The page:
I was 16 when I first performed stand-up comedy at an open mic in San Francisco. I performed (pretty terribly) about five times over a couple years, and it eventually dawned on me that I liked aspects of the profession, but with some tweaks: I wanted to get paid, do a lot more gigs (roughly 180 per year), with a guaranteed audience, where stealing material is encouraged instead of frowned upon, and where getting laughs is seen as a surprising bonus instead of a constant necessity to stay employed.
Five years after my short-lived stand-up career began, I became a teacher and have stayed in the profession ever since. Given that history, I think it’s safe to say I’ve thought more about the parallels between stand-up comedy and education than most. Still, learning about Chris Rock has shown me that the parallels are even more plentiful than I thought.
Rock entered my professional world a couple years ago via some semi-required reading in my school organization about innovation, Little Bets: How Breakthrough Ideas Emerge from Small Discoveries. The first anecdote of the book is about how Rock workshops tons of jokes in a low-stakes way (with small, unannounced shows), failing frequently but productively. From Little Bets:
“Rock deeply understands that ingenious ideas almost never spring into people’s minds fully formed; they emerge through a rigorous experimental discovery process.”
Rock more or less reiterates this in a recent interview with Frank Rich. He’s clearly a student of his craft, putting in time to learn and practice:
“When I started doing comedy at Catch a Rising Star, I used to get there at 7:45 and leave about two in the morning. That’s six hours a night watching comedians for a good six years straight. Just watching, watching, watching… There are a few guys good enough to write a perfect act and get onstage, but everybody else workshops it and workshops it.”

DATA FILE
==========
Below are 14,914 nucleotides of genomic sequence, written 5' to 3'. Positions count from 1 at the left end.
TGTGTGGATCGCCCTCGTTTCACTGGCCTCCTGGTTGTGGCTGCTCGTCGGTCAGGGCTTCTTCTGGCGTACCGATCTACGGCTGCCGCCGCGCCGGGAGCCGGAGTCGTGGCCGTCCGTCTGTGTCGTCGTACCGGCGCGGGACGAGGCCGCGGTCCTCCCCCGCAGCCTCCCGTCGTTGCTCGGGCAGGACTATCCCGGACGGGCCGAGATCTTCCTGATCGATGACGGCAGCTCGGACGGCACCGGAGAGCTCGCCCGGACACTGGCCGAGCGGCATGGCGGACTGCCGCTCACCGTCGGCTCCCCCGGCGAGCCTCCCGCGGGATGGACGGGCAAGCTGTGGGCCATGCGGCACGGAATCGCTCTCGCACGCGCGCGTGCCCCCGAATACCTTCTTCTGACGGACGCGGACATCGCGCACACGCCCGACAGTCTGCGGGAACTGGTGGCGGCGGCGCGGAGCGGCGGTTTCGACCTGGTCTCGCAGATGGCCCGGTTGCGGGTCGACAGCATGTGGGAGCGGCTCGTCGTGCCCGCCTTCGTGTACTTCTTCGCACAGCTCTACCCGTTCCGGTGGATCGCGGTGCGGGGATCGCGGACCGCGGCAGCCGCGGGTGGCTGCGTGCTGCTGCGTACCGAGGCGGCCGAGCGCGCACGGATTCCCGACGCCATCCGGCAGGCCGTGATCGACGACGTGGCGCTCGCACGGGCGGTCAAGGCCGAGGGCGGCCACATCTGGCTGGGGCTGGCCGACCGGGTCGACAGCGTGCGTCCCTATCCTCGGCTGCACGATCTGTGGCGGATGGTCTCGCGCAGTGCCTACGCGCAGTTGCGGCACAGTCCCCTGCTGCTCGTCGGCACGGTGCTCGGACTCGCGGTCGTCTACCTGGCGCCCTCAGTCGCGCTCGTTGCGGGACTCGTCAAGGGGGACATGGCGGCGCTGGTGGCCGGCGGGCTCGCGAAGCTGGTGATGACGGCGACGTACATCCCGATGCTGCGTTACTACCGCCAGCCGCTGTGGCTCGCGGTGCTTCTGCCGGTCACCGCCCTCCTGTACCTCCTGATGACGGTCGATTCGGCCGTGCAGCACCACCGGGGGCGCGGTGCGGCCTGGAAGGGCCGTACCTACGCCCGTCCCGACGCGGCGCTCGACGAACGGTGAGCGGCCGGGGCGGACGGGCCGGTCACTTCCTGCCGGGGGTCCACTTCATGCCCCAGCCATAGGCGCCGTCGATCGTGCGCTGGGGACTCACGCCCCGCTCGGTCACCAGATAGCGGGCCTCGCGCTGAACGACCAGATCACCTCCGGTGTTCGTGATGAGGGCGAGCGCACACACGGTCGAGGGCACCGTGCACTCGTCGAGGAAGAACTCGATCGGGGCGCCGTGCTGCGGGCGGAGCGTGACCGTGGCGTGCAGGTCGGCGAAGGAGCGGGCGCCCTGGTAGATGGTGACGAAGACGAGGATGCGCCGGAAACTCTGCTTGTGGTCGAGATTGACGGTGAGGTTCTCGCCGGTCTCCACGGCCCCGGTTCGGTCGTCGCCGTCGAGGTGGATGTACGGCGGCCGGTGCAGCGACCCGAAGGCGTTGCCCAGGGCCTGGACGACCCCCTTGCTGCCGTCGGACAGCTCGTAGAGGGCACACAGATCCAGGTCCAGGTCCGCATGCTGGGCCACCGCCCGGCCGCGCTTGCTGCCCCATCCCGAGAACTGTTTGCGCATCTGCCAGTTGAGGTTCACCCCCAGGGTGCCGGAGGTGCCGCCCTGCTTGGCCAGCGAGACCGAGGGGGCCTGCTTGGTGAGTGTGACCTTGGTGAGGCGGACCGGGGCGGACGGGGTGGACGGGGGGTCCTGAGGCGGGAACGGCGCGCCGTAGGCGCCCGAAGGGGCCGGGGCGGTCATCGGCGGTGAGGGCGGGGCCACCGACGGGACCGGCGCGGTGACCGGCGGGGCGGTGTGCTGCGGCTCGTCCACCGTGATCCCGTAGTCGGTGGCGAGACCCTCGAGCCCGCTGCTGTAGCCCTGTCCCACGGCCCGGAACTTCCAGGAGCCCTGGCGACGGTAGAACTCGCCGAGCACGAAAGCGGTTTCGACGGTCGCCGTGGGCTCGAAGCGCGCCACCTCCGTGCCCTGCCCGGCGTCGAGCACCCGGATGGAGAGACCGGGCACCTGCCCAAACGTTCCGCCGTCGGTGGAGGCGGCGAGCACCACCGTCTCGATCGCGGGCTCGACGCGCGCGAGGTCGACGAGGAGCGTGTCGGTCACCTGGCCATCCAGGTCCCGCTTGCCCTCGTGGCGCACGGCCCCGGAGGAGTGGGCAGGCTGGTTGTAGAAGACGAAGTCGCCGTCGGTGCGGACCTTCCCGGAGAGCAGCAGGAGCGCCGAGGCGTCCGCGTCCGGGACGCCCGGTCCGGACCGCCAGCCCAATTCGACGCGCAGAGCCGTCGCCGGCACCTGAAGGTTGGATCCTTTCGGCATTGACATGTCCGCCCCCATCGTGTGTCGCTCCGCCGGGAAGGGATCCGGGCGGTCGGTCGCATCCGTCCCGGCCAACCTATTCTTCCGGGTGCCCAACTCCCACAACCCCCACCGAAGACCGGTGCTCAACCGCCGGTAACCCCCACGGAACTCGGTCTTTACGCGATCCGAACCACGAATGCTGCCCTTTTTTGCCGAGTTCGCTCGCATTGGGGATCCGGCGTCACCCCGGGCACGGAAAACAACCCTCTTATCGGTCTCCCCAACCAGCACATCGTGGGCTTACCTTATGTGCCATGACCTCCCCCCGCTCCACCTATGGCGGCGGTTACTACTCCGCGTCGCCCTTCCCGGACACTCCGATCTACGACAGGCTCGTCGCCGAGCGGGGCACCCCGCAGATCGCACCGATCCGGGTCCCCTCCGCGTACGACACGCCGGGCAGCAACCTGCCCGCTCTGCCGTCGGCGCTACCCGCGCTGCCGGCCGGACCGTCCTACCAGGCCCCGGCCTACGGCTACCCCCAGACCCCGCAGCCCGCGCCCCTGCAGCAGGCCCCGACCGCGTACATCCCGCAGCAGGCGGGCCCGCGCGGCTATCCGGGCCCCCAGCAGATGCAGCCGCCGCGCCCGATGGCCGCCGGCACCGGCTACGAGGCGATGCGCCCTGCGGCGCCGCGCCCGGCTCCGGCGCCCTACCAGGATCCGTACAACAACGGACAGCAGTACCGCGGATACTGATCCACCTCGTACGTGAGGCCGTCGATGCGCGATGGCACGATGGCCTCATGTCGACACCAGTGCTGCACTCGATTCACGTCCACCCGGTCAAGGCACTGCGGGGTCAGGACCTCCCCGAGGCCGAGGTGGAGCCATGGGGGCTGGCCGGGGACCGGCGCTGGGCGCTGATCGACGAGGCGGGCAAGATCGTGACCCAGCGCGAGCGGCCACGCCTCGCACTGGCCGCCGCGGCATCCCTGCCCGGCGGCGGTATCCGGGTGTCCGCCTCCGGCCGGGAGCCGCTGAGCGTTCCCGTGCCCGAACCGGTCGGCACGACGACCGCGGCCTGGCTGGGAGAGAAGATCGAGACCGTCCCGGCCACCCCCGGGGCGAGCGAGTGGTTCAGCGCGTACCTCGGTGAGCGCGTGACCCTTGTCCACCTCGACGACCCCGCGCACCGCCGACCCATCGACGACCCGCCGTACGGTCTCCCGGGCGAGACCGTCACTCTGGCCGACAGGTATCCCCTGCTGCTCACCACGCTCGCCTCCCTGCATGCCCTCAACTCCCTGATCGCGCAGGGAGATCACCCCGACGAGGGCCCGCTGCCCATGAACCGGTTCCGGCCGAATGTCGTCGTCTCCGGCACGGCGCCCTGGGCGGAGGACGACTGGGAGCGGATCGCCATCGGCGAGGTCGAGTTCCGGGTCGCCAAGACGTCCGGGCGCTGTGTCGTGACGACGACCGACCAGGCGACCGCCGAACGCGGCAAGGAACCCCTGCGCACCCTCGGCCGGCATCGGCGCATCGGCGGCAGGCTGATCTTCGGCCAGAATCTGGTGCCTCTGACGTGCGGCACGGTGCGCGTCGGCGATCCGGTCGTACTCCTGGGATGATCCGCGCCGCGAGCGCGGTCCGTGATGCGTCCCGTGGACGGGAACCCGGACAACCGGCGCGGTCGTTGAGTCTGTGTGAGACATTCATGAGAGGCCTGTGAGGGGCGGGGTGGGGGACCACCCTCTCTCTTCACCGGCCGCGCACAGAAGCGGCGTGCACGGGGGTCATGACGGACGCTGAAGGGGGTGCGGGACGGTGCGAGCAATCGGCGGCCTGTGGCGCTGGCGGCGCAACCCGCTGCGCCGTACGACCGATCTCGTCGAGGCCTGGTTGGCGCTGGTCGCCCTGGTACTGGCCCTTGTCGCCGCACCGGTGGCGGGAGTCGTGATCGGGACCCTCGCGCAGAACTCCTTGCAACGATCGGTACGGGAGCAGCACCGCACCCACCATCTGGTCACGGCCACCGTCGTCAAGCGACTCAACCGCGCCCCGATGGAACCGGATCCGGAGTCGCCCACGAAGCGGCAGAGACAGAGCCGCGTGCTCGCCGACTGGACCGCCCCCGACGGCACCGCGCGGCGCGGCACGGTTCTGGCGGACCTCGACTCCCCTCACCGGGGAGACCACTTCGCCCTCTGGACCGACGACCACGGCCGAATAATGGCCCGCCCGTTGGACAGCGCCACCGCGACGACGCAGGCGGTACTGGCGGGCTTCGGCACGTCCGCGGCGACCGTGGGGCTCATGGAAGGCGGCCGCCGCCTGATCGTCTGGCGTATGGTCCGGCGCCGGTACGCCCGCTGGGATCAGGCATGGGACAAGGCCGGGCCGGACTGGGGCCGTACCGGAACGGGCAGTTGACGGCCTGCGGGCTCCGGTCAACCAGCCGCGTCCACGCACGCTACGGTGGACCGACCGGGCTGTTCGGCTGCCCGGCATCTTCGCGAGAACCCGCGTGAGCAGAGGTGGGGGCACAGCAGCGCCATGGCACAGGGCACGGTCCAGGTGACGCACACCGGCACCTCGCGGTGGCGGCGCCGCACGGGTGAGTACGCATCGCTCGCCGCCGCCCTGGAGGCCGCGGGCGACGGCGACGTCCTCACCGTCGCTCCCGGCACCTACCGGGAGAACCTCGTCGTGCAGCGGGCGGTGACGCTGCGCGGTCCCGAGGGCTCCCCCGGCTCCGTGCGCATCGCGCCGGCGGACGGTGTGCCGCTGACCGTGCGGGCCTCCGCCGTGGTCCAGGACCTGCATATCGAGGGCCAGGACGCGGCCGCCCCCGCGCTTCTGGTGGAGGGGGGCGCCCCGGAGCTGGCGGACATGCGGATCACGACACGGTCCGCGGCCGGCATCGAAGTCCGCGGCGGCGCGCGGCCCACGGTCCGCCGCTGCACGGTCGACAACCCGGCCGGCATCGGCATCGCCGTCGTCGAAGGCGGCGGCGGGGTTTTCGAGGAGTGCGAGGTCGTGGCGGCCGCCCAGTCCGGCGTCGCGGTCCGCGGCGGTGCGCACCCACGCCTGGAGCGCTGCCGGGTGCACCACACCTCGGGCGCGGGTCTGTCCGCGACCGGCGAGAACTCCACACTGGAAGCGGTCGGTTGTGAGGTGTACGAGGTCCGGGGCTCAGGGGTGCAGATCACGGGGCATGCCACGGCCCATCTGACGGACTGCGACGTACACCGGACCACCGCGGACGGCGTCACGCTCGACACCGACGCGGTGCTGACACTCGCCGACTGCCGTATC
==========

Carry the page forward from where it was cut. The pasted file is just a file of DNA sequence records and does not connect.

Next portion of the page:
The lessons here apply so perfectly to my current profession (and really any profession). Great comedy doesn’t happen overnight; neither does great teaching. Great comics aren’t born; they’re made, with observation, reflection, and a ton of time and hard work. Teachers are the same. We know that if you’re trying to be a comic, it helps to have a good sense of humor; but we also know plenty of funny people who would make terrible comics. In education, good content knowledge does not a good teacher make.
Rock’s approach is a perfect case study for the frameworks that have risen to prominence in education and other industries recently. While we usually discuss Carol Dweck’s Growth Mindset as “the thing we need to instill in kids,” the research applies just as much to the growth of teachers as professionals. Malcolm Gladwell’s 10,000 hours also comes to mind, as well as Angela Duckworth’s research on the importance of “grit” (like growth mindset, grit is something we often talk about for kids, but ask anyone who hires teachers and they’ll say, in one way or another, that grit is among the most important things they look for).
Shipping beats perfection
Bottom line: Even if it doesn’t seem it, those at the top of their games are having small failures all the time and are constantly making tweaks. Doing so is far more manageable (psychologically and practically) than trying to create perfection. In fact, letting go of perfection was one of the hardest and most important learnings of my career. I wish I’d started my teaching career keeping careful track of my micro-experiments in lesson design, classroom management, grading and so on. Teaching is full of trial and error, but much of it can be productive.
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